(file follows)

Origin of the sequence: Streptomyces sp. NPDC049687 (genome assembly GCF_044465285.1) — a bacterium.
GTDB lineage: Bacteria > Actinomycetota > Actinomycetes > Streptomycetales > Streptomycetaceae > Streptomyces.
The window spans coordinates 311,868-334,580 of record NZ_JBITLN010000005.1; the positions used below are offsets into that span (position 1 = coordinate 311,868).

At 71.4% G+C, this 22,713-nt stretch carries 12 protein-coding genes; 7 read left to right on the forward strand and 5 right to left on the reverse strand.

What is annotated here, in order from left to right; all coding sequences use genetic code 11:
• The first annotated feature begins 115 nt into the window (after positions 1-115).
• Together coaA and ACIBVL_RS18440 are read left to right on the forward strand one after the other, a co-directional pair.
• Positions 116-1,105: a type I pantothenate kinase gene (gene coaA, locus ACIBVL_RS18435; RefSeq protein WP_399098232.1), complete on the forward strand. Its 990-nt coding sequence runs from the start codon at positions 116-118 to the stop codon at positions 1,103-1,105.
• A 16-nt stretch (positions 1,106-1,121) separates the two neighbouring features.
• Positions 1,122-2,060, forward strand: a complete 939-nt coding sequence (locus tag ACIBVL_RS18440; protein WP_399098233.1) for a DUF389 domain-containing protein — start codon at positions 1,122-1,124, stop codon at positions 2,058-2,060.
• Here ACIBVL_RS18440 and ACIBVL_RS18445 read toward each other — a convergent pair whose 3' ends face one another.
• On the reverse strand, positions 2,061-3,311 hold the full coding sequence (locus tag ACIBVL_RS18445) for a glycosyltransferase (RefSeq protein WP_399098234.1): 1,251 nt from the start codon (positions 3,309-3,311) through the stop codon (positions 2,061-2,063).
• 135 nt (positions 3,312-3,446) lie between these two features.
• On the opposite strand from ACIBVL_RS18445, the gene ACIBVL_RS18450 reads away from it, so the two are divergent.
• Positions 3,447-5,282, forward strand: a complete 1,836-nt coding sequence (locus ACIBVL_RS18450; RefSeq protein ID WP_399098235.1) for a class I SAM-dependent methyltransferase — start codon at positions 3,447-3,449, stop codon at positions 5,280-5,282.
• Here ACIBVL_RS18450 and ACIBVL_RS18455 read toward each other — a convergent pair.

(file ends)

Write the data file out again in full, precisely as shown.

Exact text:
Origin of the sequence: Streptomyces sp. NPDC049687 (genome assembly GCF_044465285.1) — a bacterium.
GTDB lineage: Bacteria > Actinomycetota > Actinomycetes > Streptomycetales > Streptomycetaceae > Streptomyces.
The window spans coordinates 311,868-334,580 of record NZ_JBITLN010000005.1; the positions used below are offsets into that span (position 1 = coordinate 311,868).

At 71.4% G+C, this 22,713-nt stretch carries 12 protein-coding genes; 7 read left to right on the forward strand and 5 right to left on the reverse strand.

What is annotated here, in order from left to right; all coding sequences use genetic code 11:
• The first annotated feature begins 115 nt into the window (after positions 1-115).
• Together coaA and ACIBVL_RS18440 are read left to right on the forward strand one after the other, a co-directional pair.
• Positions 116-1,105: a type I pantothenate kinase gene (gene coaA, locus ACIBVL_RS18435; RefSeq protein WP_399098232.1), complete on the forward strand. Its 990-nt coding sequence runs from the start codon at positions 116-118 to the stop codon at positions 1,103-1,105.
• A 16-nt stretch (positions 1,106-1,121) separates the two neighbouring features.
• Positions 1,122-2,060, forward strand: a complete 939-nt coding sequence (locus tag ACIBVL_RS18440; protein WP_399098233.1) for a DUF389 domain-containing protein — start codon at positions 1,122-1,124, stop codon at positions 2,058-2,060.
• Here ACIBVL_RS18440 and ACIBVL_RS18445 read toward each other — a convergent pair whose 3' ends face one another.
• On the reverse strand, positions 2,061-3,311 hold the full coding sequence (locus tag ACIBVL_RS18445) for a glycosyltransferase (RefSeq protein WP_399098234.1): 1,251 nt from the start codon (positions 3,309-3,311) through the stop codon (positions 2,061-2,063).
• 135 nt (positions 3,312-3,446) lie between these two features.
• On the opposite strand from ACIBVL_RS18445, the gene ACIBVL_RS18450 reads away from it, so the two are divergent.
• Positions 3,447-5,282, forward strand: a complete 1,836-nt coding sequence (locus ACIBVL_RS18450; RefSeq protein ID WP_399098235.1) for a class I SAM-dependent methyltransferase — start codon at positions 3,447-3,449, stop codon at positions 5,280-5,282.
• Here ACIBVL_RS18450 and ACIBVL_RS18455 read toward each other — a convergent pair.